Josef Mengele’s Original Thesis Review


In 1938 a young Josef Mengele earned his medical degree from Frankfurt University.  As all doctoral candidates must do, he had to defend a thesis.  

Professor #1: Guten Abend Herr Mengele.  Myself and the rest of the board are excited to review your thesis.  You’ve been an exceptional student thus far and I have no doubt that your scholastic insights will be well presented.

Josef Mengele: You speak such kind words Professor.  Thank you for them.  As you remember, I have studied genetics at length.

Professor #2: Yes.  Your work on the genetics of cleft palates has been exemplary.

Josef Mengele: I chose to go a different route for my doctoral dissertation.  I didn’t want to be a one trick pony, so to speak.  I instead shifted to physiology.  I have titled my thesis: Inducing Gangrene Through Metallic Compression Clamps on Live Human Subjects.

Professor #1: Uh…I must have misheard you Herr Mengele.

Josef Mengele: Yes, and the findings that I had were quite revolutionary.  My thesis looked to prove the theory that if you put people’s arms in steel vices, they will turn gangrene and rot.

Professor #1: Hold up…wait, back up…are you serious with that thesis?  Live human subjects?

Josef Mengele: What’s the problem?

Professor #2: Where did you even get live human subjects from?

Josef Mengele: I have a guy.

Professor #1: You have a guy?

Josef Mengele: Yes.

Professor #1: You have a guy who can get you live human subjects to experiment on?

Josef Mengele: Yes.  Doesn’t everyone?

Professor #1: I think we need to adjourn this immediately.  I’m seeing some major red flags here.  If you see something, say something.  Well I’m seeing something right here.  You’re a sick little puppy.  Well, good thing there’s no room for twisted freaks like you here in the science community in Germany.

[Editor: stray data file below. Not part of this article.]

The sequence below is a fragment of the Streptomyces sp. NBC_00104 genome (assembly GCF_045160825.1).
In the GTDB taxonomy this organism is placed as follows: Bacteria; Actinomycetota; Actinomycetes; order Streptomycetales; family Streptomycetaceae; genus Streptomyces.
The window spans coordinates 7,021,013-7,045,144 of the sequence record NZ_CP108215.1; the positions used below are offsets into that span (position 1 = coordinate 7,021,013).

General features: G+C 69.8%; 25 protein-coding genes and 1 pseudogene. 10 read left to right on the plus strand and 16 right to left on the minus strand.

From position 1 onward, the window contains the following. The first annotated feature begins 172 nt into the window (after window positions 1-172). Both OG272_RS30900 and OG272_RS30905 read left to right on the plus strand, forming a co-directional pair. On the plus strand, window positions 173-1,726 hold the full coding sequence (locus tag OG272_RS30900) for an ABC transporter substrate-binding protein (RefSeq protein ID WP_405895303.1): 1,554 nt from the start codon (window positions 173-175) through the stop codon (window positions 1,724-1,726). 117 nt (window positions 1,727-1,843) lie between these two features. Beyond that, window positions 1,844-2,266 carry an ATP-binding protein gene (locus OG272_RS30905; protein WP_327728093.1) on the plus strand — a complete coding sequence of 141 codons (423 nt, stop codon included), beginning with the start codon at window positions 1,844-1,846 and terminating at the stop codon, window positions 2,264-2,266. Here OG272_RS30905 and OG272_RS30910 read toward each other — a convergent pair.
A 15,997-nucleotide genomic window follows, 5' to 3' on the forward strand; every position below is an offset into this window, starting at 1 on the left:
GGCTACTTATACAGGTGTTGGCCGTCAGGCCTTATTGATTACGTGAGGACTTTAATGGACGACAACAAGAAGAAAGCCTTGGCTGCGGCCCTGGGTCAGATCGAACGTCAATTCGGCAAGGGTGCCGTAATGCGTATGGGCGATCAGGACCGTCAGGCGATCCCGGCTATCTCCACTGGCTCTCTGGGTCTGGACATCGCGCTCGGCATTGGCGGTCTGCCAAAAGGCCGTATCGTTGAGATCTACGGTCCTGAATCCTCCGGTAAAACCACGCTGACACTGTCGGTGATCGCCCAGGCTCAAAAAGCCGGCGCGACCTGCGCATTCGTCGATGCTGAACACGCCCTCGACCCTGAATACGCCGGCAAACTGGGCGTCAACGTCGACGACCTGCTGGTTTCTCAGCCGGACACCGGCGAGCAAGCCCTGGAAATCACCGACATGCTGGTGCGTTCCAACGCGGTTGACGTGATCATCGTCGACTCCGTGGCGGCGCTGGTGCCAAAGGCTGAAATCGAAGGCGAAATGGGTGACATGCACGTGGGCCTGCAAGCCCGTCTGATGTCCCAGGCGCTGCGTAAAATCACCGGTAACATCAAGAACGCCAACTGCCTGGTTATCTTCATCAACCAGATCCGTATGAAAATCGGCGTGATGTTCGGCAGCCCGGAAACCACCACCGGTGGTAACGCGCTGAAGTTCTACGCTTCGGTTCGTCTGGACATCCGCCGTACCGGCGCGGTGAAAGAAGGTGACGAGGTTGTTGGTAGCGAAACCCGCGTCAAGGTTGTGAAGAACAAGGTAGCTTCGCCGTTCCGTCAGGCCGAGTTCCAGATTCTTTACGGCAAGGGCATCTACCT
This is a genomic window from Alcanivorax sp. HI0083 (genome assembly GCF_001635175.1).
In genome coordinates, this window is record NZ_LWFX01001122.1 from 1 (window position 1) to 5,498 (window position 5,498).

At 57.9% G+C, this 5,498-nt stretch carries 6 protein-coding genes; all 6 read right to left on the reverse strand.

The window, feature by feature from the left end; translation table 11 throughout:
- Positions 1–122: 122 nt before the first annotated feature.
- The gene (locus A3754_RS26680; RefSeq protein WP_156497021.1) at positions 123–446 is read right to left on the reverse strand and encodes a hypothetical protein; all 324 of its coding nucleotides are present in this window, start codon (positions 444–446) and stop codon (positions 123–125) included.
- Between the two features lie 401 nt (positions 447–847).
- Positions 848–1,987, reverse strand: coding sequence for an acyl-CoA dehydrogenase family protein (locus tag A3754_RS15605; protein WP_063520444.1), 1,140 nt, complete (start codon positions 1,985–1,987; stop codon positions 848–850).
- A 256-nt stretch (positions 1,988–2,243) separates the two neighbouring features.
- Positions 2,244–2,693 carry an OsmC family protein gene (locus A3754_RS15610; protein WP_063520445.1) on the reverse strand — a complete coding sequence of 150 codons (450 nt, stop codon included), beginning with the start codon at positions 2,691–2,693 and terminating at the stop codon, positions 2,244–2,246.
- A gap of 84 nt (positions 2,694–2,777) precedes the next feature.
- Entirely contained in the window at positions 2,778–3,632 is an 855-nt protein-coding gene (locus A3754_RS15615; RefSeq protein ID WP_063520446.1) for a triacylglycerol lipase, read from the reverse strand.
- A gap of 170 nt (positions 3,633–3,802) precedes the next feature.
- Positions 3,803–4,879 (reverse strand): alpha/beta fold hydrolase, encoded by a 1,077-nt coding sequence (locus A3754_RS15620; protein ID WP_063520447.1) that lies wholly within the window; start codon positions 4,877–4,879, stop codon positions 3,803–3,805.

Professor #2: Now, now.  Let’s not be hasty.  Let’s hear the lad out.  In science they always say, you can’t make a Kartoffelpfannkuchen with out breaking a few eggs.  I’m curious about the results.

Professor #1:  You’re becoming more curious about how wrenching a living person’s arm in a steel vice will affect the development of gangrene causing their arm to rot?

Professor #2: You’re not?

Professor #1: Ok, time to move to Poland.

“This is Us” Creator Hints That Tonight’s Finale Will Feature a Mass Genocide


NBC’s weekly tear-jerker “This is Us” will be airing its season finale tonight and creator Dan Fogelman says to prepare for the worst.  “In one season we tapped the well in terms of tragic life events.  Someone died from cancer, there was a heart attack, a suicide attempt, a nervous breakdown, a drunk driving death,” Fogelman said.  “So we thought to ourselves ‘How can we go bigger?'”

Fogelman is staying mum on the story arc but a source close to the writer’s room said viewers should ready themselves tonight for “a grim genocide.”  Details are scarce at this point but the source believes that since viewers of the show have numbed themselves to the stark heartbreak packed into each and every episode, Fogelman and team have decided to serve up a “sweeping scythe of cold death” in order to elicit any type of emotion.